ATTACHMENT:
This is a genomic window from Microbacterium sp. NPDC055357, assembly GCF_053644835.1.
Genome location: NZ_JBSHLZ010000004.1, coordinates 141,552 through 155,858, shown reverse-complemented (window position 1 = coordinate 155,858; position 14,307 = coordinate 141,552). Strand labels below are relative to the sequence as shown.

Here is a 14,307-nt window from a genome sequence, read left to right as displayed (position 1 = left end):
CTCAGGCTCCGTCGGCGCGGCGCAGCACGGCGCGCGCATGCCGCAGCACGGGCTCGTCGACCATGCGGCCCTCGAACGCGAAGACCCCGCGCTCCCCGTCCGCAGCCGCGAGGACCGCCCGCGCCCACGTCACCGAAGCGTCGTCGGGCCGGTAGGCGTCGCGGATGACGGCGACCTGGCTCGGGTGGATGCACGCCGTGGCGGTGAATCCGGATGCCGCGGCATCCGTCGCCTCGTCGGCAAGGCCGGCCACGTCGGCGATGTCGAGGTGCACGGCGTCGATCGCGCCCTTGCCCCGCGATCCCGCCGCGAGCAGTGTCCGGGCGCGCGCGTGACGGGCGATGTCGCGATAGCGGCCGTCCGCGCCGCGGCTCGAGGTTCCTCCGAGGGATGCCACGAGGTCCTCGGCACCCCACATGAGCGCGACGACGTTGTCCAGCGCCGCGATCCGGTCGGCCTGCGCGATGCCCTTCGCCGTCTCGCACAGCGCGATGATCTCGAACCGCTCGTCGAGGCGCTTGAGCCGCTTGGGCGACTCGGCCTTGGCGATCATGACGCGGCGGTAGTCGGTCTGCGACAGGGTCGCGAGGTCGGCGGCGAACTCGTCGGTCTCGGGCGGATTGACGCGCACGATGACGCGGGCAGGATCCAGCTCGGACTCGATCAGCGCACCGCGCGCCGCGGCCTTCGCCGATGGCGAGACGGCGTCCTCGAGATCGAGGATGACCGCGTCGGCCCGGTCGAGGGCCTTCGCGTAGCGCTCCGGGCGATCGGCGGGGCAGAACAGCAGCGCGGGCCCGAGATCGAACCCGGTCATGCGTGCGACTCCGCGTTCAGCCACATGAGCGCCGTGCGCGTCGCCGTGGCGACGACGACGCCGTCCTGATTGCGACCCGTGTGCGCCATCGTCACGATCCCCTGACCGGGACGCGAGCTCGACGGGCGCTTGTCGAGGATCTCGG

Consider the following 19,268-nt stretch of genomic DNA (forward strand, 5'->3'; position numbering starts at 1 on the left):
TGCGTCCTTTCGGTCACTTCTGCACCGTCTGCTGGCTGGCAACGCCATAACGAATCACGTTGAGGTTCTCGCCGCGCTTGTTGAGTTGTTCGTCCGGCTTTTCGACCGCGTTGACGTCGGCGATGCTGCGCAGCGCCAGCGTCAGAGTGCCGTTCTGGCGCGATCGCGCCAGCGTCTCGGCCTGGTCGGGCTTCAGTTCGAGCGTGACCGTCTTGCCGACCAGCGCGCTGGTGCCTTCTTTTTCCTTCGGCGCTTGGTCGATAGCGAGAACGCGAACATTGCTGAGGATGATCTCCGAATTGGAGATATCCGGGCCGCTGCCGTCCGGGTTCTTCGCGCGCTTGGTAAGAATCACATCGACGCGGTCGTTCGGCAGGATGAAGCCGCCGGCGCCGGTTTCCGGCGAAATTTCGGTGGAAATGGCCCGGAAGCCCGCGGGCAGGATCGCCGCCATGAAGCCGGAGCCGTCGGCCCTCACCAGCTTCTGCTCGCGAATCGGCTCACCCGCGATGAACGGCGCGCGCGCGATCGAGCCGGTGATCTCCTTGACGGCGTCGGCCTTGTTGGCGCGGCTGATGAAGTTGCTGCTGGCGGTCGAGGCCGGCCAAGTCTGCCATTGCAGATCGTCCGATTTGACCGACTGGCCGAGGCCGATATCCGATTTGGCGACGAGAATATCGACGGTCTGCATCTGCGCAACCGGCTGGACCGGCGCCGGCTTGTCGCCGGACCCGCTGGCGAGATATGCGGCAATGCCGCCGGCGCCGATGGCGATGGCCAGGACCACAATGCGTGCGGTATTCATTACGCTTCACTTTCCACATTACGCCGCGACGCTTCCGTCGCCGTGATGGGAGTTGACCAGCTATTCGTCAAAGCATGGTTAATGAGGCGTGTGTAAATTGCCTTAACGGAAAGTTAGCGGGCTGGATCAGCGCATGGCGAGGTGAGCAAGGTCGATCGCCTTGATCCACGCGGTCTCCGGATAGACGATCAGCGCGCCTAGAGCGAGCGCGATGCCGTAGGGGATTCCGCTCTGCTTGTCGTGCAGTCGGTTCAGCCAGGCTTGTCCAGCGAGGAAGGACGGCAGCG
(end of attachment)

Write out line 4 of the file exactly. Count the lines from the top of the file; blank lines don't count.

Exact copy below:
CTCAGGCTCCGTCGGCGCGGCGCAGCACGGCGCGCGCATGCCGCAGCACGGGCTCGTCGACCATGCGGCCCTCGAACGCGAAGACCCCGCGCTCCCCGTCCGCAGCCGCGAGGACCGCCCGCGCCCACGTCACCGAAGCGTCGTCGGGCCGGTAGGCGTCGCGGATGACGGCGACCTGGCTCGGGTGGATGCACGCCGTGGCGGTGAATCCGGATGCCGCGGCATCCGTCGCCTCGTCGGCAAGGCCGGCCACGTCGGCGATGTCGAGGTGCACGGCGTCGATCGCGCCCTTGCCCCGCGATCCCGCCGCGAGCAGTGTCCGGGCGCGCGCGTGACGGGCGATGTCGCGATAGCGGCCGTCCGCGCCGCGGCTCGAGGTTCCTCCGAGGGATGCCACGAGGTCCTCGGCACCCCACATGAGCGCGACGACGTTGTCCAGCGCCGCGATCCGGTCGGCCTGCGCGATGCCCTTCGCCGTCTCGCACAGCGCGATGATCTCGAACCGCTCGTCGAGGCGCTTGAGCCGCTTGGGCGACTCGGCCTTGGCGATCATGACGCGGCGGTAGTCGGTCTGCGACAGGGTCGCGAGGTCGGCGGCGAACTCGTCGGTCTCGGGCGGATTGACGCGCACGATGACGCGGGCAGGATCCAGCTCGGACTCGATCAGCGCACCGCGCGCCGCGGCCTTCGCCGATGGCGAGACGGCGTCCTCGAGATCGAGGATGACCGCGTCGGCCCGGTCGAGGGCCTTCGCGTAGCGCTCCGGGCGATCGGCGGGGCAGAACAGCAGCGCGGGCCCGAGATCGAACCCGGTCATGCGTGCGACTCCGCGTTCAGCCACATGAGCGCCGTGCGCGTCGCCGTGGCGACGACGACGCCGTCCTGATTGCGACCCGTGTGCGCCATCGTCACGATCCCCTGACCGGGACGCGAGCTCGACGGGCGCTTGTCGAGGATCTCGG